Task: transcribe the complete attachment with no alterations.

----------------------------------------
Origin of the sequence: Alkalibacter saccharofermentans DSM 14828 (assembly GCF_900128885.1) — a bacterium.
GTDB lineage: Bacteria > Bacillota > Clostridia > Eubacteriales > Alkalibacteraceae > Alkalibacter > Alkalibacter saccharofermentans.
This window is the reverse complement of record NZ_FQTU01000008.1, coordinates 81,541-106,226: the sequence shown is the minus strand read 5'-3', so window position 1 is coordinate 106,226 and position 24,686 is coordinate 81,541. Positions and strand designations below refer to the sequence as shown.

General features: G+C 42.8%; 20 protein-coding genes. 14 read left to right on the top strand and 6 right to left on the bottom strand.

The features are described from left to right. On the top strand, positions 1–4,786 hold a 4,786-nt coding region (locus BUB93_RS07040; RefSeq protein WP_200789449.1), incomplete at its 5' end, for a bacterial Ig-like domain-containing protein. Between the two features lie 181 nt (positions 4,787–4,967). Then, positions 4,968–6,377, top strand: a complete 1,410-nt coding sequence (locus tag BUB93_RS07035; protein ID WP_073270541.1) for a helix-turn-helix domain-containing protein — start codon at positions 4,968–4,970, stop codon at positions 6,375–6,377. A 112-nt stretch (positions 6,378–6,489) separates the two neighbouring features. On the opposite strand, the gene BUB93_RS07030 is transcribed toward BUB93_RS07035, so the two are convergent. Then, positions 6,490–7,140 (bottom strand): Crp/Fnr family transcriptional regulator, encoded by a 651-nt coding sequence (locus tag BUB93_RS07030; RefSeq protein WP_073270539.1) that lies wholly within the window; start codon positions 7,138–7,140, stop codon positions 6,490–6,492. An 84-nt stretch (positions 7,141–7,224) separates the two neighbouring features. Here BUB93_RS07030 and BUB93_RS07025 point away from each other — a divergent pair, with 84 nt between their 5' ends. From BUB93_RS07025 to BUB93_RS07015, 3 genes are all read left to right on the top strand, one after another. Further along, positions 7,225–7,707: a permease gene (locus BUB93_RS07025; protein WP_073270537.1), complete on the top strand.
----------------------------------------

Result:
Origin of the sequence: Alkalibacter saccharofermentans DSM 14828 (assembly GCF_900128885.1) — a bacterium.
GTDB lineage: Bacteria > Bacillota > Clostridia > Eubacteriales > Alkalibacteraceae > Alkalibacter > Alkalibacter saccharofermentans.
This window is the reverse complement of record NZ_FQTU01000008.1, coordinates 81,541-106,226: the sequence shown is the minus strand read 5'-3', so window position 1 is coordinate 106,226 and position 24,686 is coordinate 81,541. Positions and strand designations below refer to the sequence as shown.

General features: G+C 42.8%; 20 protein-coding genes. 14 read left to right on the top strand and 6 right to left on the bottom strand.

The features are described from left to right. On the top strand, positions 1–4,786 hold a 4,786-nt coding region (locus BUB93_RS07040; RefSeq protein WP_200789449.1), incomplete at its 5' end, for a bacterial Ig-like domain-containing protein. Between the two features lie 181 nt (positions 4,787–4,967). Then, positions 4,968–6,377, top strand: a complete 1,410-nt coding sequence (locus tag BUB93_RS07035; protein ID WP_073270541.1) for a helix-turn-helix domain-containing protein — start codon at positions 4,968–4,970, stop codon at positions 6,375–6,377. A 112-nt stretch (positions 6,378–6,489) separates the two neighbouring features. On the opposite strand, the gene BUB93_RS07030 is transcribed toward BUB93_RS07035, so the two are convergent. Then, positions 6,490–7,140 (bottom strand): Crp/Fnr family transcriptional regulator, encoded by a 651-nt coding sequence (locus tag BUB93_RS07030; RefSeq protein WP_073270539.1) that lies wholly within the window; start codon positions 7,138–7,140, stop codon positions 6,490–6,492. An 84-nt stretch (positions 7,141–7,224) separates the two neighbouring features. Here BUB93_RS07030 and BUB93_RS07025 point away from each other — a divergent pair, with 84 nt between their 5' ends. From BUB93_RS07025 to BUB93_RS07015, 3 genes are all read left to right on the top strand, one after another. Further along, positions 7,225–7,707: a permease gene (locus BUB93_RS07025; protein WP_073270537.1), complete on the top strand.